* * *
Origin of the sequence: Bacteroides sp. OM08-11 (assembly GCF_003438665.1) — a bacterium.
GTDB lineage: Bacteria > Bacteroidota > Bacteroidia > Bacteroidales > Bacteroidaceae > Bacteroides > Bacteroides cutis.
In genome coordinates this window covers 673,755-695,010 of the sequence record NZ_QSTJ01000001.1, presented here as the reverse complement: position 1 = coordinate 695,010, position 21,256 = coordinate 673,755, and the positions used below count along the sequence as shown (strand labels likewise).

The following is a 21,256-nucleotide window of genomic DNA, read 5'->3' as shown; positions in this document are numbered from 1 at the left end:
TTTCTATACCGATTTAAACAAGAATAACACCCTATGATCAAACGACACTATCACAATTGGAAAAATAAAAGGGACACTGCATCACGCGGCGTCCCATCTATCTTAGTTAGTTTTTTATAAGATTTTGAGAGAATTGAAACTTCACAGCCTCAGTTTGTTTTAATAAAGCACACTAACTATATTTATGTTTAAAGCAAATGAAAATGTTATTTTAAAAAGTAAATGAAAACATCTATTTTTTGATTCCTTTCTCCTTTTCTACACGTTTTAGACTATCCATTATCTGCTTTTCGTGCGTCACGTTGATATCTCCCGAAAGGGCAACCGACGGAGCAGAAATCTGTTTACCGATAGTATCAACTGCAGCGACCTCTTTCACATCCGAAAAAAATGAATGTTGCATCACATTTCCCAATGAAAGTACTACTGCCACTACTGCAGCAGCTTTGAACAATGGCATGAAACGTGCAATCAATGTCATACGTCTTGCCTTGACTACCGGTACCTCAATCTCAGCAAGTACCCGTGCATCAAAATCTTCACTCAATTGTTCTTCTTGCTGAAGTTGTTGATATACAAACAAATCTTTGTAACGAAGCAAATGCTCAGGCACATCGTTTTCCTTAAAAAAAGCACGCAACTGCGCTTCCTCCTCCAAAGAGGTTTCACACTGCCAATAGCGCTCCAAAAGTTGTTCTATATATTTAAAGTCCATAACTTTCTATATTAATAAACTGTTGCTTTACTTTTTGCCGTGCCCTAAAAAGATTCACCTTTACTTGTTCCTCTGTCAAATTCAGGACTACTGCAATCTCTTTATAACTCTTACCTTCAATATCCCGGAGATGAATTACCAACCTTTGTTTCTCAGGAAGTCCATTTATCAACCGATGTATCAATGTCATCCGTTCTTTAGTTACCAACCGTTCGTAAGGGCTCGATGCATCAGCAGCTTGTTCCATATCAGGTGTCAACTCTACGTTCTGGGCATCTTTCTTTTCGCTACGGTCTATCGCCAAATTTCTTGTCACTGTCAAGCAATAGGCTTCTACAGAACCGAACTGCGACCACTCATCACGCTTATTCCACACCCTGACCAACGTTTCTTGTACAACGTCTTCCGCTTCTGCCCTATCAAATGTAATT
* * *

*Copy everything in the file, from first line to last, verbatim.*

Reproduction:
Origin of the sequence: Bacteroides sp. OM08-11 (assembly GCF_003438665.1) — a bacterium.
GTDB lineage: Bacteria > Bacteroidota > Bacteroidia > Bacteroidales > Bacteroidaceae > Bacteroides > Bacteroides cutis.
In genome coordinates this window covers 673,755-695,010 of the sequence record NZ_QSTJ01000001.1, presented here as the reverse complement: position 1 = coordinate 695,010, position 21,256 = coordinate 673,755, and the positions used below count along the sequence as shown (strand labels likewise).

The following is a 21,256-nucleotide window of genomic DNA, read 5'->3' as shown; positions in this document are numbered from 1 at the left end:
TTTCTATACCGATTTAAACAAGAATAACACCCTATGATCAAACGACACTATCACAATTGGAAAAATAAAAGGGACACTGCATCACGCGGCGTCCCATCTATCTTAGTTAGTTTTTTATAAGATTTTGAGAGAATTGAAACTTCACAGCCTCAGTTTGTTTTAATAAAGCACACTAACTATATTTATGTTTAAAGCAAATGAAAATGTTATTTTAAAAAGTAAATGAAAACATCTATTTTTTGATTCCTTTCTCCTTTTCTACACGTTTTAGACTATCCATTATCTGCTTTTCGTGCGTCACGTTGATATCTCCCGAAAGGGCAACCGACGGAGCAGAAATCTGTTTACCGATAGTATCAACTGCAGCGACCTCTTTCACATCCGAAAAAAATGAATGTTGCATCACATTTCCCAATGAAAGTACTACTGCCACTACTGCAGCAGCTTTGAACAATGGCATGAAACGTGCAATCAATGTCATACGTCTTGCCTTGACTACCGGTACCTCAATCTCAGCAAGTACCCGTGCATCAAAATCTTCACTCAATTGTTCTTCTTGCTGAAGTTGTTGATATACAAACAAATCTTTGTAACGAAGCAAATGCTCAGGCACATCGTTTTCCTTAAAAAAAGCACGCAACTGCGCTTCCTCCTCCAAAGAGGTTTCACACTGCCAATAGCGCTCCAAAAGTTGTTCTATATATTTAAAGTCCATAACTTTCTATATTAATAAACTGTTGCTTTACTTTTTGCCGTGCCCTAAAAAGATTCACCTTTACTTGTTCCTCTGTCAAATTCAGGACTACTGCAATCTCTTTATAACTCTTACCTTCAATATCCCGGAGATGAATTACCAACCTTTGTTTCTCAGGAAGTCCATTTATCAACCGATGTATCAATGTCATCCGTTCTTTAGTTACCAACCGTTCGTAAGGGCTCGATGCATCAGCAGCTTGTTCCATATCAGGTGTCAACTCTACGTTCTGGGCATCTTTCTTTTCGCTACGGTCTATCGCCAAATTTCTTGTCACTGTCAAGCAATAGGCTTCTACAGAACCGAACTGCGACCACTCATCACGCTTATTCCACACCCTGACCAACGTTTCTTGTACAACGTCTTCCGCTTCTGCCCTATCAAATGTAATT